NATURAL PARENTS SUE THE FOSTER PARENTS AND STATE

I am seeing more and more of stories like these. The natural parents are suing the state and the foster parents of children dying in their care. I have seen it all over the United States not just Indiana. I pay closer attention to the state of Indiana because that is where I was born.

Indiana like Texas has been having serious issues with their foster care system and even with adoption in Indiana. They have caught a baby seller up there. They have had two children in the process of adoption die in the last year or so. Adoption in every state needs complete and utter reform. It needs a major investigation with the efforts of the FBI.

Here is the story. Here is the link.

The mother of Destiny Linden, a 7-week-old Indianapolis girl who died April 29 while in the state foster care system, has notified the Indiana Department of Child Services that she plans to file a wrongful-death lawsuit against the agency.

At the heart of Randi Linden’s claim: Destiny was improperly removed from her by DCS, which led to the baby’s death.

In a separate action, Michael Carter Love, Destiny’s father, has filed a suit against Destiny’s foster parents, alleging their negligence led to the child’s death.

Susan Tielking, DCS spokeswoman, acknowledged the agency received the tort claim notice but said she could not talk about specifics of the case. She said the agency is about halfway through its internal investigation of how it handled the matter, a process that could take another month or two.

Destiny died eight days after a DCS caseworker removed her from Linden on April 21.

In court records, DCS officials claimed they had to remove Destiny because Linden failed to protect the child when she refused to go to a domestic violence shelter or press criminal charges against Love for an alleged assault in early April.

Indianapolis attorney David B. Wilson, who is representing Love in the suit against the foster parents, said his client “vigorously denies the allegations” that he assaulted Linden. Linden and Love were not married, and did not live together or have a relationship at the time of the incident or Destiny’s death.

Three days after DCS placed Destiny in the home of Indianapolis foster parents Everett and Kim Coleman, she was found unconscious in an adult bed. Destiny never regained consciousness and was kept on life support systems for five days before she was pronounced dead.

The exact cause of her death remains undetermined, pending results of toxicology and other tests, but Marion County Chief Deputy Coroner Alfarena Ballew has said it appeared to be the result of an unsafe sleeping situation.

Destiny was at least the fourth child to die in Marion County since November while under the supervision of DCS.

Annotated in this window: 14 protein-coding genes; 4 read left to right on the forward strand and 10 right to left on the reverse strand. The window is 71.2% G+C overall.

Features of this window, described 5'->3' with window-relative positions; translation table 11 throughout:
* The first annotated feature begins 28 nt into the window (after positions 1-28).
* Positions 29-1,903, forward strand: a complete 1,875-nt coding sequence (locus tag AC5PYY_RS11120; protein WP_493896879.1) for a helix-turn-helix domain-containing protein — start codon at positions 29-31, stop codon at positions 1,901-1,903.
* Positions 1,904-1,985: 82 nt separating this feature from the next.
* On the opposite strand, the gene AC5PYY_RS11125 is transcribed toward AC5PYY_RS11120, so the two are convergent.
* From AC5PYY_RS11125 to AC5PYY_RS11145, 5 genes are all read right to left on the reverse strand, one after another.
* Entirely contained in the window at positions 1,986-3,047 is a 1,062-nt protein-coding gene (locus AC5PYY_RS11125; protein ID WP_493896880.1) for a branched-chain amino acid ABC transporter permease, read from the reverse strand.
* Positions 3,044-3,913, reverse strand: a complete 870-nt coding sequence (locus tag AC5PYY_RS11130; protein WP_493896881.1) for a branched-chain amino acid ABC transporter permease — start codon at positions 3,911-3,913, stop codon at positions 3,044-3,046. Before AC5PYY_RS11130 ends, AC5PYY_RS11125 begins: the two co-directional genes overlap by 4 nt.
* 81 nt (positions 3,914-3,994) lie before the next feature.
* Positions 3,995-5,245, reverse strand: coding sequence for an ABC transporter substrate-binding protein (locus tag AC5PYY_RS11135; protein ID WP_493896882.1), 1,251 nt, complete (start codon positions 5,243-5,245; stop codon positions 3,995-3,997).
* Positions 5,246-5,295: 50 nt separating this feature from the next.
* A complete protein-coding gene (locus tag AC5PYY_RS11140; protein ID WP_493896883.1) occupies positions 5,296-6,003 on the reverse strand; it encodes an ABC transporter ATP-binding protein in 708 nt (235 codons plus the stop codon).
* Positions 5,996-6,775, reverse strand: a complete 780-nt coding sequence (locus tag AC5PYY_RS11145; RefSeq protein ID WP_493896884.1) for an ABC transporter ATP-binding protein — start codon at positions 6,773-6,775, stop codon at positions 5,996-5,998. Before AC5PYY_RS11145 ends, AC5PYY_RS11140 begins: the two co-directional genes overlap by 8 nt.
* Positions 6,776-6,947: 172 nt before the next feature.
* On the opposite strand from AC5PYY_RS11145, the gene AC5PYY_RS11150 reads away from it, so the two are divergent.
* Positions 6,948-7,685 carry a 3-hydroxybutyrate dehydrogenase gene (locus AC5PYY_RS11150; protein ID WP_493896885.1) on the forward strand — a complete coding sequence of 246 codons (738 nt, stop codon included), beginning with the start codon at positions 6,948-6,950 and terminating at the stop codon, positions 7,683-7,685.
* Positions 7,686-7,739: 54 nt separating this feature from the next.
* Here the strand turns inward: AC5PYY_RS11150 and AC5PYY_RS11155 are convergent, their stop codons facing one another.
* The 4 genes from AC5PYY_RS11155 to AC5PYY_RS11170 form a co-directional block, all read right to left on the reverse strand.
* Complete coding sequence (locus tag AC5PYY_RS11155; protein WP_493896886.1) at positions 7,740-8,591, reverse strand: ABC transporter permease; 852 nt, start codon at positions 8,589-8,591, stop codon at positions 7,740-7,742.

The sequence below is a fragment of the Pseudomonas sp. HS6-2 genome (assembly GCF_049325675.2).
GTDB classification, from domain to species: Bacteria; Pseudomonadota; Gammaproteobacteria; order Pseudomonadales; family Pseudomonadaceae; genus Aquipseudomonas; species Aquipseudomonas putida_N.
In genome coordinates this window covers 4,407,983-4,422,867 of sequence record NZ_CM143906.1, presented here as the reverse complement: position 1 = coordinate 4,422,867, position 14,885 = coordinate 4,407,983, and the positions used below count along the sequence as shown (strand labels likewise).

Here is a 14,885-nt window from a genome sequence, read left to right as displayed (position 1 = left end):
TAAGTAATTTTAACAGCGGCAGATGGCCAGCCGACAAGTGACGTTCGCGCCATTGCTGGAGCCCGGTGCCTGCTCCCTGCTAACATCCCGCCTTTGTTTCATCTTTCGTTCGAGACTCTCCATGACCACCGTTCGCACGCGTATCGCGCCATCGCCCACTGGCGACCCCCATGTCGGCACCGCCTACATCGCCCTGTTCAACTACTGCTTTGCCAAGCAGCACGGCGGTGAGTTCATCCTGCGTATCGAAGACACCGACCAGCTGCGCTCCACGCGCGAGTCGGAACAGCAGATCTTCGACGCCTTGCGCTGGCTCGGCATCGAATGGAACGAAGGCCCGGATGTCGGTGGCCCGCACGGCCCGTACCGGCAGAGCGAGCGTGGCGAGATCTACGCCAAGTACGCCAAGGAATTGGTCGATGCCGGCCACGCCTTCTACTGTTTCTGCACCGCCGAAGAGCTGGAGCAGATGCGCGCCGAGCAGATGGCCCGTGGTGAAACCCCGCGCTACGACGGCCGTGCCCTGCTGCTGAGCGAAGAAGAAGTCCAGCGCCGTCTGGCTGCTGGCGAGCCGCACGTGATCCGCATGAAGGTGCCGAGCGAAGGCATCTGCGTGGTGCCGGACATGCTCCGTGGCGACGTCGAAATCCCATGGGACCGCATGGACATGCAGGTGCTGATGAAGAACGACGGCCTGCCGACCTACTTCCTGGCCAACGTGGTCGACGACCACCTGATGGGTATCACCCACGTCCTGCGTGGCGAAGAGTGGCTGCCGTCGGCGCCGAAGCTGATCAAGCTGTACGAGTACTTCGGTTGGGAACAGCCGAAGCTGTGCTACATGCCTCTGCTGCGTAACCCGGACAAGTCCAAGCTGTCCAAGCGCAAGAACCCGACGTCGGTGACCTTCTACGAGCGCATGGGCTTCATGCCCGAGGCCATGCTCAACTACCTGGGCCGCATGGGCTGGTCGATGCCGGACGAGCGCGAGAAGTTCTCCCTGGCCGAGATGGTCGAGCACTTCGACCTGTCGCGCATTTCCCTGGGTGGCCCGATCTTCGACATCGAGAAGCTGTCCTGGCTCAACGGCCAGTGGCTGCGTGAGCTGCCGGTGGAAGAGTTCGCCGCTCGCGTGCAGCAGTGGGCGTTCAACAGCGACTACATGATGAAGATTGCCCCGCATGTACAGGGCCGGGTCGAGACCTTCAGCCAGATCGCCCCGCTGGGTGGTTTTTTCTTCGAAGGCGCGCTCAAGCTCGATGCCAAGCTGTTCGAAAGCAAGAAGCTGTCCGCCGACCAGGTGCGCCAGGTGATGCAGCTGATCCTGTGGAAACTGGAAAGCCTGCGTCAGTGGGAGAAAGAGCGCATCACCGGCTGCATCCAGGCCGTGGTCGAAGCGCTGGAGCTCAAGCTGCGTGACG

Indianapolis attorney Nathaniel Lee filed Linden’s tort claim notice with DCS in late May. Doing so is the first step required to file a lawsuit against the government agency. If the state does not approve the claim within 90 days, the complaining party has two years to file a lawsuit.

The notice states: “Due to the improper actions of CPS, Destiny Linden expired. We are hereby seeking damages against CPS for the wrongful taking of the child, which led to the wrongful death.”

Lee also has asked Marion County Prosecutor Carl Brizzi to look into several aspects of the case.

In a letter to the prosecutor, Lee said he thinks Love should have been criminally charged in the alleged assault of Linden — which would have eliminated the need for Destiny to be removed from her mother. The letter states Linden refused to press charges because Love threatened her if she cooperated with police or prosecutors, but that investigators never made an attempt to determine why she was refusing to move forward with charges after filing an initial police report.

Matthew Symons, spokesman for the prosecutor’s office, said the alleged assault and Destiny’s death are under investigation by police and the prosecutor’s staff. Until those investigations are completed, Symons said, he could not comment further on either matter.

In his suit against the Colemans, who were licensed foster parents in good standing with the state at the time of Destiny’s placement, Love contends they had “a duty to use reasonable care for Destiny’s safety.” The couple breached that responsibility, the suit says, by placing Destiny in an adult bed, rather than a crib, and failing to properly monitor the infant.

As a result, Love states, he incurred medical expenses, emotional distress and the loss of the love and companionship of his daughter. The suit asks for “a fair and reasonable amount” of damages from the couple.

No attorney was listed in court records for the Colemans, and a telephone number for the couple in a police report filed when Destiny was found unconscious has been disconnected.

Call Star reporter Tim Evans at (317) 444-6204.

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